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Hideaway most elegant: Relais La Suvera

By Greg Goodsell
April 23rd, 2010
Catholic Online (www.catholic.org)

The Relais La Suvera in Tuscany is a place visitors are drawn to time and again. Even in Tuscany, "where the simplest of farmhouses seem like works of art, Relais La Suvera is a standout . when you add in its pedigree, its singular furnishings, and the warmth of its owners, it becomes an experience so special that guests rarely visit just once," National Geographic correspondent Laurie Werner says.

LOS ANGELES, CA (Catholic Online) - The resort is only open six months out of the year, so visitors are expected to make reservations. It's not unusual for travelers to make their reservations before they check out.

"Befitting the fortress it was a thousand years ago, Relais La Suvera sits on a gentle hill with a Sienese countryside view of vineyards and poppy fields just above the hamlet of Pievescola . hilltop towns like Monteriggioni, Volterra, and San Gimignano-are sprinkled through the surrounding terrain," Werner says.

Travelers used to a certain European attitude among the locals are pleasantly surprised by the caretakers at this resort. "Far from being resentful of guests tromping through their home, they love being hosts. Dignified and warm, knowledgeable and urbane, they're always visible, helping, advising, watching over guests. 'I like so much the people, I see them happy, there is such a harmonic connection between us and the people and the place,' says the marchese."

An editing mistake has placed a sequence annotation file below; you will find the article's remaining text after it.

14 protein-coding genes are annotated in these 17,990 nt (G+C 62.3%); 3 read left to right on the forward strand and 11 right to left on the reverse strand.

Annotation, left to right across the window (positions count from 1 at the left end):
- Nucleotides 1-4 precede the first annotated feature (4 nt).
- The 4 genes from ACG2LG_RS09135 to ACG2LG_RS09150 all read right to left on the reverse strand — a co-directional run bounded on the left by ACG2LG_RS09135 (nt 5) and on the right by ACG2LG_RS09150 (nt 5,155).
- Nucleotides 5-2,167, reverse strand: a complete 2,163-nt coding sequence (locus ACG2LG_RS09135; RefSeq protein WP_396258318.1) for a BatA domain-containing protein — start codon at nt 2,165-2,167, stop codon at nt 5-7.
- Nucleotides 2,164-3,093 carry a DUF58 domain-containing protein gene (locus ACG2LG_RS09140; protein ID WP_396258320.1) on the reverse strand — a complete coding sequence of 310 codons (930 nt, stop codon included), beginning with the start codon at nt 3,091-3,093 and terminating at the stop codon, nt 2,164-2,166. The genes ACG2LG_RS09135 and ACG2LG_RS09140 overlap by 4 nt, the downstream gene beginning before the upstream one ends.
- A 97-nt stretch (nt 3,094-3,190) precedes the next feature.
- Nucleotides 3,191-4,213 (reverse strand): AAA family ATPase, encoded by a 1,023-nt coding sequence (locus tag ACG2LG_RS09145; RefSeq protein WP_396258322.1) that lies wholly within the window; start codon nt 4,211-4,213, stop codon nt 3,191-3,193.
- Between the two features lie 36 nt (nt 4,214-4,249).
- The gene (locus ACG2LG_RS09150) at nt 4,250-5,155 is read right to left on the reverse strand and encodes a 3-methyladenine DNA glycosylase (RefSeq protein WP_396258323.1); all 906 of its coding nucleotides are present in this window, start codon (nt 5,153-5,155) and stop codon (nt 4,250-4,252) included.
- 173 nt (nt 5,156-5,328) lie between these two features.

The guests at La Suvera include the rich and famous, and the well-to-do from all over the world. Werner says "don't look for tiaras; showy displays aren't tolerated here. And although celebrities-such as film director Lawrence Kasdan have called on La Suvera, most guests come with a lower profile. And they come from all over; listen to the accents during breakfast on the terrace of the oliviera (the converted olive mill that is now the restaurant), and you'll hear American, Australian, Italian, British, and French, among others."

Werner recommends that you take it easy at your visit to the region." . spend a lazy afternoon by the pool, nibbling mozzarella and olives, and comparing your impressions of the region with those of Robert Browning, Percy Bysshe Shelley, or E.M. Forster (to name but three of the scores of writers who've come under the Tuscan spell). Then hit the back roads, for this is sightsee-till-you-drop land."

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